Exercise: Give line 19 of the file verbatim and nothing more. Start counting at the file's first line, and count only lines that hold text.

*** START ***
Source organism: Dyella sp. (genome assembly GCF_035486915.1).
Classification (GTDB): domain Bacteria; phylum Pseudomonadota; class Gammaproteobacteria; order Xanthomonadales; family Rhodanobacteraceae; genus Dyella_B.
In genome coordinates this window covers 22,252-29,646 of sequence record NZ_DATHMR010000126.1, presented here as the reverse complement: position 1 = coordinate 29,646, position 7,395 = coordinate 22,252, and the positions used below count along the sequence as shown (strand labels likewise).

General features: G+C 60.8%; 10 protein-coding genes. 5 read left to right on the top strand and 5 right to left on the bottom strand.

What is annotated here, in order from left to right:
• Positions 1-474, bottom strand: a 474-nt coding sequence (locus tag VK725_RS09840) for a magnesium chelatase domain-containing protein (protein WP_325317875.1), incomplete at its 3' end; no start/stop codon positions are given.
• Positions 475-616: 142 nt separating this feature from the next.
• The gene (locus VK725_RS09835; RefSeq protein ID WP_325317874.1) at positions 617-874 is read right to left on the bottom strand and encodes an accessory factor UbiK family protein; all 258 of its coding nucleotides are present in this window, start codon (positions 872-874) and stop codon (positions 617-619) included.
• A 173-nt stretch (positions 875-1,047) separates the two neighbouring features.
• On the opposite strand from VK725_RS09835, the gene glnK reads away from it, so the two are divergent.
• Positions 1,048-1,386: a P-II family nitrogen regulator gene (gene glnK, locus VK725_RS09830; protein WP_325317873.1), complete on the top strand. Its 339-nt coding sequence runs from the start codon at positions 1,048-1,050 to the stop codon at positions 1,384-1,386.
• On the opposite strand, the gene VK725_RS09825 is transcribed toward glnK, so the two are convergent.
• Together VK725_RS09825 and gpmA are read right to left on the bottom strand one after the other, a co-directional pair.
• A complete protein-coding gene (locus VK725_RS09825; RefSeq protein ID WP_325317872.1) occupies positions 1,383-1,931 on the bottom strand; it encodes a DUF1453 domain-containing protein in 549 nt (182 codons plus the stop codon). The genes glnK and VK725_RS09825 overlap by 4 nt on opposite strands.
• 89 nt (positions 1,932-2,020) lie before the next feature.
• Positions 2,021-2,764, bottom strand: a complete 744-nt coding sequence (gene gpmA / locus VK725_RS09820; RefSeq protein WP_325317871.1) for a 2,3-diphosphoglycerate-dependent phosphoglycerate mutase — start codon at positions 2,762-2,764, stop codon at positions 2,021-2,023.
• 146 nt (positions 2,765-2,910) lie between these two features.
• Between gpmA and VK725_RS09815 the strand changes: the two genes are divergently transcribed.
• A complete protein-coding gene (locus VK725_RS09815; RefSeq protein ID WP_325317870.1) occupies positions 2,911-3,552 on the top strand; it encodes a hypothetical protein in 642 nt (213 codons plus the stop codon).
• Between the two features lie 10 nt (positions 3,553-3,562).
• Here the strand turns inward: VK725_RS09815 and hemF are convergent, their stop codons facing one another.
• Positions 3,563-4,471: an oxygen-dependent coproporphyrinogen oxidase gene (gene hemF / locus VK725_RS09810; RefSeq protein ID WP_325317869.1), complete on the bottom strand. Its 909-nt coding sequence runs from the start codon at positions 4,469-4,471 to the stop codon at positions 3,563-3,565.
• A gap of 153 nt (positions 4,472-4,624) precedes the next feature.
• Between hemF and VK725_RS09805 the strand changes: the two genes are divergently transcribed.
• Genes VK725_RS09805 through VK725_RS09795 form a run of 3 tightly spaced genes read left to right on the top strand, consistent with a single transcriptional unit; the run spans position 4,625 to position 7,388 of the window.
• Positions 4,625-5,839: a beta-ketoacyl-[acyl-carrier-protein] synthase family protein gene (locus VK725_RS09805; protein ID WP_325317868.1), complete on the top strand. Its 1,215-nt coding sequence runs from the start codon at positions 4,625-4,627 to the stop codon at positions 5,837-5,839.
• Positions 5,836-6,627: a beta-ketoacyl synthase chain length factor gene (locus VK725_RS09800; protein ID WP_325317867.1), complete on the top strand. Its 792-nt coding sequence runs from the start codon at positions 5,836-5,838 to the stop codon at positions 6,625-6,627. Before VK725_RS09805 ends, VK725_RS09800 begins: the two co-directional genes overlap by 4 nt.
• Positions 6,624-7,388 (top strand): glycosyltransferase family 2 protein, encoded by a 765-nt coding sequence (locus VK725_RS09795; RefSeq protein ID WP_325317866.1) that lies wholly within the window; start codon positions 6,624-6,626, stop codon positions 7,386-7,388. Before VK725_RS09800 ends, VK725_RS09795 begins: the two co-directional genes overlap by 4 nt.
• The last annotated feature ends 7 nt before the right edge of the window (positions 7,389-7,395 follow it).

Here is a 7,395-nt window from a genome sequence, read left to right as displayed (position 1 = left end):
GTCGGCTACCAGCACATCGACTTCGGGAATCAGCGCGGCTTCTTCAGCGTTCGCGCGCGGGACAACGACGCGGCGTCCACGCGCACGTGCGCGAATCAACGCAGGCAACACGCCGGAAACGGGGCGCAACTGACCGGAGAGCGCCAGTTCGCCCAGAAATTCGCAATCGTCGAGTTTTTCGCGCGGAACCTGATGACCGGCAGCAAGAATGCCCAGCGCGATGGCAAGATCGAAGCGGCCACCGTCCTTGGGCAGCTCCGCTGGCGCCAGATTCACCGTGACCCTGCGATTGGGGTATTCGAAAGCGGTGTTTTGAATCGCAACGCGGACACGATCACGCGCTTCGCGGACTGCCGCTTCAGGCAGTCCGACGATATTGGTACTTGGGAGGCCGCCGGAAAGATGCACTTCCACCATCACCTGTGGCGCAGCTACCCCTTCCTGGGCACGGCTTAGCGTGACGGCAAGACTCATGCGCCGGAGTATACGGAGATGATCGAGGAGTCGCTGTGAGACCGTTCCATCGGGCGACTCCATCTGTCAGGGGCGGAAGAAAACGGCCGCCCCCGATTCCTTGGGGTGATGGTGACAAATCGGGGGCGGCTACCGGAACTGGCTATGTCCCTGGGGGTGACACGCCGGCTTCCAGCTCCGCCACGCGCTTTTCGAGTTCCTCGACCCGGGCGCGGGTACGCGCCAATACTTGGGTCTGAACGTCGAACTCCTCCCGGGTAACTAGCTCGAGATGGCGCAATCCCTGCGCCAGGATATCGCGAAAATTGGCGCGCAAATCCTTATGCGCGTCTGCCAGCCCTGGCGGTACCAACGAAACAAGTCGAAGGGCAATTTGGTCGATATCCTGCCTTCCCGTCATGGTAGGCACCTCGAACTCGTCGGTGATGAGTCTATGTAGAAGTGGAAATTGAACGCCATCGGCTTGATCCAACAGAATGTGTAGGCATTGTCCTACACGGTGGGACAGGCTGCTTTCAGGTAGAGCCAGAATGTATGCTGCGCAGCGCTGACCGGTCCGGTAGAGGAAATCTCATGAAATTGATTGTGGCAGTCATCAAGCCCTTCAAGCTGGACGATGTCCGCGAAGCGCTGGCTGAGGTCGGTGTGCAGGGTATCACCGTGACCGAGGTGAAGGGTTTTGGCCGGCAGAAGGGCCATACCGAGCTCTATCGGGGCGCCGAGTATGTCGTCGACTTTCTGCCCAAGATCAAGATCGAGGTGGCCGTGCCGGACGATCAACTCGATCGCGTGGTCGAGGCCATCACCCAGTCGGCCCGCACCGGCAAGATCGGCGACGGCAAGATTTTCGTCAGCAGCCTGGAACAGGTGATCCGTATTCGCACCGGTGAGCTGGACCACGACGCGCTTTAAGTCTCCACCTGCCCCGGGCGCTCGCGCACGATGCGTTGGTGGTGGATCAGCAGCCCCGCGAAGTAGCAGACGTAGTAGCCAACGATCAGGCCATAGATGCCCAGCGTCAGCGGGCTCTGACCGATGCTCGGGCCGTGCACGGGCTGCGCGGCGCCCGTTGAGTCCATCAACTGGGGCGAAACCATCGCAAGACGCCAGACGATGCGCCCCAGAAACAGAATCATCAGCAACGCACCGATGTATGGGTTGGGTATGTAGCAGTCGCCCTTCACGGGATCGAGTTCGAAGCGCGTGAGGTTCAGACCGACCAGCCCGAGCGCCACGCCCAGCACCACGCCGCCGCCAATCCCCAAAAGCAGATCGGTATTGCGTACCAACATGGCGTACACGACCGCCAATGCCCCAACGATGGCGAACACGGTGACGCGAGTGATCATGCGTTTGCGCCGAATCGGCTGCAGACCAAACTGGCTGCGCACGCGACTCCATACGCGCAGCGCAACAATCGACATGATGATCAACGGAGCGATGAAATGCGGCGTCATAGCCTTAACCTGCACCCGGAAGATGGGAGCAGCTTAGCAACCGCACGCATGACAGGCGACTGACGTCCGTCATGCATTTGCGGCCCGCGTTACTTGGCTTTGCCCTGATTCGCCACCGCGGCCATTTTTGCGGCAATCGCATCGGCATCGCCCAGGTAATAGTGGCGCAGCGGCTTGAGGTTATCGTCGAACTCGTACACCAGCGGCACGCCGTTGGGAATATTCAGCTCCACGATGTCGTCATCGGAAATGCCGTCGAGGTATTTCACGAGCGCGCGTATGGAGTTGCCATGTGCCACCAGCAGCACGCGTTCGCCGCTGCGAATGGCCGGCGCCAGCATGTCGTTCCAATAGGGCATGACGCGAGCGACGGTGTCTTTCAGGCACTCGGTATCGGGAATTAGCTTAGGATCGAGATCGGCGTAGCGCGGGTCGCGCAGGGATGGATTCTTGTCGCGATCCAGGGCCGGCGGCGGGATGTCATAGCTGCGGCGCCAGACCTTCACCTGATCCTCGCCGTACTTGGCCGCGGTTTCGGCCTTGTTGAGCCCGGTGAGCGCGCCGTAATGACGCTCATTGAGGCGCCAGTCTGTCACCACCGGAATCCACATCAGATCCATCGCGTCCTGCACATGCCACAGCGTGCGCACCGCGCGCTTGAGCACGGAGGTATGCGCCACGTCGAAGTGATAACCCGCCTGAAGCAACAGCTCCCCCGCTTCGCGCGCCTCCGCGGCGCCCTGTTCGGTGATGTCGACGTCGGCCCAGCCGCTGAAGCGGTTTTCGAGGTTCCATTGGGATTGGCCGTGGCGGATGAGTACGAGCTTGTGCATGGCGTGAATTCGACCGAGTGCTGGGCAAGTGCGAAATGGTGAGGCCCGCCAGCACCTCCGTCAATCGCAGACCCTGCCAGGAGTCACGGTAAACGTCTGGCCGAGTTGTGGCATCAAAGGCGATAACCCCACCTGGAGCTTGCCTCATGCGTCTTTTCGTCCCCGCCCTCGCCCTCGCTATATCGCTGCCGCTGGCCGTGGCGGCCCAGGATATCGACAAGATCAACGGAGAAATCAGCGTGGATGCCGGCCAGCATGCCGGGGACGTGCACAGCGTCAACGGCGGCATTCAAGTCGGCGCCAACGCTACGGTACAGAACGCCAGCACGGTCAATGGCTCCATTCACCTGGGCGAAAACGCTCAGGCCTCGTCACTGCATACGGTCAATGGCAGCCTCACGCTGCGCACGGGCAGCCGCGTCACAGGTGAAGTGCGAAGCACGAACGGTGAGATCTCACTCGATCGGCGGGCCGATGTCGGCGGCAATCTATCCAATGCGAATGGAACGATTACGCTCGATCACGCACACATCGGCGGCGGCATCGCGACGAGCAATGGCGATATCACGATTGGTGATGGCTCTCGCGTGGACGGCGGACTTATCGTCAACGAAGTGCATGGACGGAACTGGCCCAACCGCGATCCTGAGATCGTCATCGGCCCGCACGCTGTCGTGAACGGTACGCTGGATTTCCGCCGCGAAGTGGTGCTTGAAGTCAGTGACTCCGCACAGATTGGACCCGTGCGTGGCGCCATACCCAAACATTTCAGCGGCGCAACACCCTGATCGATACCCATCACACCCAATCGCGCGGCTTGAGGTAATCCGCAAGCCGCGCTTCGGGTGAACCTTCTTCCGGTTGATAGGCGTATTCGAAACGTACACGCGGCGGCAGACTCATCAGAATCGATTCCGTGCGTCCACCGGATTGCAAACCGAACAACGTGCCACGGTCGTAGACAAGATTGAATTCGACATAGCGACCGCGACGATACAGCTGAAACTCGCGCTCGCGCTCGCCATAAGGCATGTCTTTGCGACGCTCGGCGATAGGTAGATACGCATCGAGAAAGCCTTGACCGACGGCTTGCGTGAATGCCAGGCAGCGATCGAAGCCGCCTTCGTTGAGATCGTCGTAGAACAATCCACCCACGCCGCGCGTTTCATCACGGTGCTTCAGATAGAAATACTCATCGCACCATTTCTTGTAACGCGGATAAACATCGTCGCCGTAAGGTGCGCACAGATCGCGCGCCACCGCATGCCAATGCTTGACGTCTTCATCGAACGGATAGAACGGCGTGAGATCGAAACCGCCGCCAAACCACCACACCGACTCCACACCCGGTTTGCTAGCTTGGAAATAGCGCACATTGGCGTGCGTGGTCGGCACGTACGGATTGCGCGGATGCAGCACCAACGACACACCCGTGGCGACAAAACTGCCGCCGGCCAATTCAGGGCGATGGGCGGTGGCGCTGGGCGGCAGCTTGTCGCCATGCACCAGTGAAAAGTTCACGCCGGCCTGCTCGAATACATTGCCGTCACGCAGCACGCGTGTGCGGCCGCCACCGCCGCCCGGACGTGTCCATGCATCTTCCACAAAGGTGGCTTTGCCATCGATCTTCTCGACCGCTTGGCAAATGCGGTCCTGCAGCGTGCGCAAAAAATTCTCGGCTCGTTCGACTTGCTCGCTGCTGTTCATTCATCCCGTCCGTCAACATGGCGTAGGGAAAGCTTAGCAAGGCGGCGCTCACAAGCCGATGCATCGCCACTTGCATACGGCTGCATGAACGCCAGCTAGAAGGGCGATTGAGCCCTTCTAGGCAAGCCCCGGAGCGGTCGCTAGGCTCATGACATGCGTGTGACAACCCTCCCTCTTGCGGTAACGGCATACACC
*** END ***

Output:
• A complete protein-coding gene (locus VK725_RS09815; RefSeq protein ID WP_325317870.1) occupies positions 2,911-3,552 on the top strand; it encodes a hypothetical protein in 642 nt (213 codons plus the stop codon).